I’m slowly picking away at the beers I brought back to North Carolina from my trip home this summer, and the latest in that group was one I was really excited for. A chili beer by Horseheads Brewing that’s got an 85 on Beer Advocate.
This particular brew – Hot-Jala-Heim – gets its name from a combination of peppers used in the brewing process – jalapenos and anaheims. I’ve had good experiences with pepper beers before, including my own homebrew of a jalapeno blonde, so this seemed like it might be another good entry into that category. Fortunately (or unfortunately) there’s a two-sided answer to that. I found this beer to be great for someone whose palette is tuned to milder pepper tastes and good but kind of boring for someone like me, who loves peppery heat.
Which side will you fall on? Hit the jump and let’s find out.
What threw me off the most about this beer was how sweet it was. I suppose this could be a benefit for most drinkers – especially if you fall into the camp that isn’t crazy about pepper or pepper beers. I felt that the sweetness just overpowered everything else. On my first smell of the brew a caramel malt-like aroma just absolutely dominated, pushing the pepper aside to an end-of-smell afterthought. Hot-Jala-Heim smelled more of peppery baked bread than beer. However, I should note that when the peppers showed up on the nose, it was a nice combination, it just made the peppers seem more like sweet peppers than hot ones you’d imagine from something like a jalapeno.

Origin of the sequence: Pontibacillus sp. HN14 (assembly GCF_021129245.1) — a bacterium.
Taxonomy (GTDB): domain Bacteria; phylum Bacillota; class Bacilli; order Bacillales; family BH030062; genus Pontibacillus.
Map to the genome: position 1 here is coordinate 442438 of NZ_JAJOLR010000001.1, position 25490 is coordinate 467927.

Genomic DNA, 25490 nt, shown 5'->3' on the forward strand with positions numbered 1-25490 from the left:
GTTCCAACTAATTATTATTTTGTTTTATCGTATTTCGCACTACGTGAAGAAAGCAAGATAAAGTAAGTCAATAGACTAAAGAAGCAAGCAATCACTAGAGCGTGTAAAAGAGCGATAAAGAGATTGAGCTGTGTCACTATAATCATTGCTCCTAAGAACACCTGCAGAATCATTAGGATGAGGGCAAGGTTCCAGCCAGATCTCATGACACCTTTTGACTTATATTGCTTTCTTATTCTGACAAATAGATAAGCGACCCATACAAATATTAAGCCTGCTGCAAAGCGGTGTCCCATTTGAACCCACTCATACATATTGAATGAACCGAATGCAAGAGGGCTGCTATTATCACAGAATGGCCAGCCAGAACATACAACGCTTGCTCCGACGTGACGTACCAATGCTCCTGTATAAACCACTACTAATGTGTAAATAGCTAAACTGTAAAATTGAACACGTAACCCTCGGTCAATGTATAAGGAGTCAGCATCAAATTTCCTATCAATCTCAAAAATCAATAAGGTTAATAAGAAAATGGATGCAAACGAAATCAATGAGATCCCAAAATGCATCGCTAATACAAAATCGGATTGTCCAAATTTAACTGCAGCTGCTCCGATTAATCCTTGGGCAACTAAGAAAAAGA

The beer had little carbonation and I imagine that would be good for someone who doesn’t want too much pepper flavor. Had this beer really been rocking some serious bubbles, I can imagine the tingling of the pepper heat being a bit more intense. On each sip there was just a slight hint of the pepper heat that stuck around on my tongue and lingered, but I would’ve loved it to stay longer and showcase some more heat, especially given the maltiness of the beer. The heat would’ve been nice to cut through that aspect.
In all fairness, here’s what Horseheads says about this beer:
“It has a delightful ‘peppery’ aroma as well as taste with a ‘mild’ sensation of heat experienced after swallowing.”
I’d say that description is accurate, although you’ll most definitely get varying definitions of what “delightful” means when it comes to peppers, let alone pepper beers. Personally, I’d love something that showcases the peppers because my thought is that if you’re going to make something of a novelty beer, you might as well go all out. But – again – I think this brew draws a fine line between what someone like me would want and a general beer drinker who has the curiosity to branch outside their normal comfort zone.